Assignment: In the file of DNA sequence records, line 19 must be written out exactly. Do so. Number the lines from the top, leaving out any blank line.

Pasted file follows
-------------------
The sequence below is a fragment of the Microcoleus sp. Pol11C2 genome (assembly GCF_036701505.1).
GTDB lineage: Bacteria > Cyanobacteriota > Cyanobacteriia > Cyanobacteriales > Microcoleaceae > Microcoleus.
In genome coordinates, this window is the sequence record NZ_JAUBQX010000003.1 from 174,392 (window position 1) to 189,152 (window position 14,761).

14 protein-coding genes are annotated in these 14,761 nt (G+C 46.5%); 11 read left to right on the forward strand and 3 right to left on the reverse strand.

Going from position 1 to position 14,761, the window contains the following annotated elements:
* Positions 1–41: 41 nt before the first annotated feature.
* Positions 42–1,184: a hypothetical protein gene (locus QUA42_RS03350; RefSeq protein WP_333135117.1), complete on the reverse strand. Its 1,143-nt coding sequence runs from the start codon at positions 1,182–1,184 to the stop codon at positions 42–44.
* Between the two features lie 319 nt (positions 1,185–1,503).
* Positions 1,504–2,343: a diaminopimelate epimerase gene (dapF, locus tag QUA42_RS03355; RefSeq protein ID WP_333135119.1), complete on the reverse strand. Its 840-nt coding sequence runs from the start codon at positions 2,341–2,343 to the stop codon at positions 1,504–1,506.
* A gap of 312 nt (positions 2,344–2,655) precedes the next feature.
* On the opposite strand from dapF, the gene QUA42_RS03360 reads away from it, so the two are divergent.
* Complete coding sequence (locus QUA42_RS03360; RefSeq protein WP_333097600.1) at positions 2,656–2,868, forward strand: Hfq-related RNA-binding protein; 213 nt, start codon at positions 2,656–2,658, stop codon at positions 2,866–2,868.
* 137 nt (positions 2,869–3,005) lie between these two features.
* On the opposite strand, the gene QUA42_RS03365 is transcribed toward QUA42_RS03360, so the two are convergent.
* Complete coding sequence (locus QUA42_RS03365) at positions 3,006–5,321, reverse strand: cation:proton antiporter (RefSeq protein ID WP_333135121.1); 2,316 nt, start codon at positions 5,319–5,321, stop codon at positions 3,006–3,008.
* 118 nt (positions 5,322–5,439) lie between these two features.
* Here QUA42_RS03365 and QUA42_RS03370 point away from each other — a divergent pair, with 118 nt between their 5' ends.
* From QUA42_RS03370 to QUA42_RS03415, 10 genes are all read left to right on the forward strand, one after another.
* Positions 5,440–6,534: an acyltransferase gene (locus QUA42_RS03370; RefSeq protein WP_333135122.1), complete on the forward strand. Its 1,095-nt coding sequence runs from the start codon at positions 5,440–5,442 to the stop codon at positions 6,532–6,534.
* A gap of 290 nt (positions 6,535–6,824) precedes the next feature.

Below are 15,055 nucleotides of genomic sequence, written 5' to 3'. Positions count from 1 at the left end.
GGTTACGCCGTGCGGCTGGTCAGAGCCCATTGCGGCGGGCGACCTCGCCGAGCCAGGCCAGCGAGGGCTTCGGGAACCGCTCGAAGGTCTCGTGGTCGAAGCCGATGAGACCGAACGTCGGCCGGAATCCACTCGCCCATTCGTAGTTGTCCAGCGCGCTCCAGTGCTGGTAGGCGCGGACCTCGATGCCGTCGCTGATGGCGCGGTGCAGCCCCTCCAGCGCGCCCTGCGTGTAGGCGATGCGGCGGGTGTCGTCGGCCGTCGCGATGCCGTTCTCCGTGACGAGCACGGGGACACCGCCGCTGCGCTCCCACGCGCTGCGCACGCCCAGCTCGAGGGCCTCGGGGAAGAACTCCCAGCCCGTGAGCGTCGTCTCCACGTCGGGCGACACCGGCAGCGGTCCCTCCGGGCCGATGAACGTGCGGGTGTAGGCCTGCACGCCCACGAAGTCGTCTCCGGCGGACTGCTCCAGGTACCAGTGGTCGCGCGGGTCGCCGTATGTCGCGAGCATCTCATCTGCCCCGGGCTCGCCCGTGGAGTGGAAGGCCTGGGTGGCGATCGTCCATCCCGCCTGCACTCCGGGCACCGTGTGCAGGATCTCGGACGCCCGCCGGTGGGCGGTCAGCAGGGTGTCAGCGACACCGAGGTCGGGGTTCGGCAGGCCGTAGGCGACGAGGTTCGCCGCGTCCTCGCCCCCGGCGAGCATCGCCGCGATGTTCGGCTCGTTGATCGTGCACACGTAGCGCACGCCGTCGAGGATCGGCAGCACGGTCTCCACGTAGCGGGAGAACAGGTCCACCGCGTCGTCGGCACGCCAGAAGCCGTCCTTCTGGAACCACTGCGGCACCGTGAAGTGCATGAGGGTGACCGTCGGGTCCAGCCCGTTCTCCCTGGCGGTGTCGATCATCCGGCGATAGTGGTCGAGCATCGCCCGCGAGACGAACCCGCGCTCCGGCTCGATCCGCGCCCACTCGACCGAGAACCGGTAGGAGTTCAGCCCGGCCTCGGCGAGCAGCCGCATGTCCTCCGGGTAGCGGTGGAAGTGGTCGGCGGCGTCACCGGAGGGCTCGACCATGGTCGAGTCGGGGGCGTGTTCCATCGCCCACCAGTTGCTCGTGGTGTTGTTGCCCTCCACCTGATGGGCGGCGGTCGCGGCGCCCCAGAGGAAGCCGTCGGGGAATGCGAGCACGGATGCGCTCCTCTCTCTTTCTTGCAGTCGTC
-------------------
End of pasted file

* Positions 5,440–6,534: an acyltransferase gene (locus QUA42_RS03370; RefSeq protein WP_333135122.1), complete on the forward strand. Its 1,095-nt coding sequence runs from the start codon at positions 5,440–5,442 to the stop codon at positions 6,532–6,534.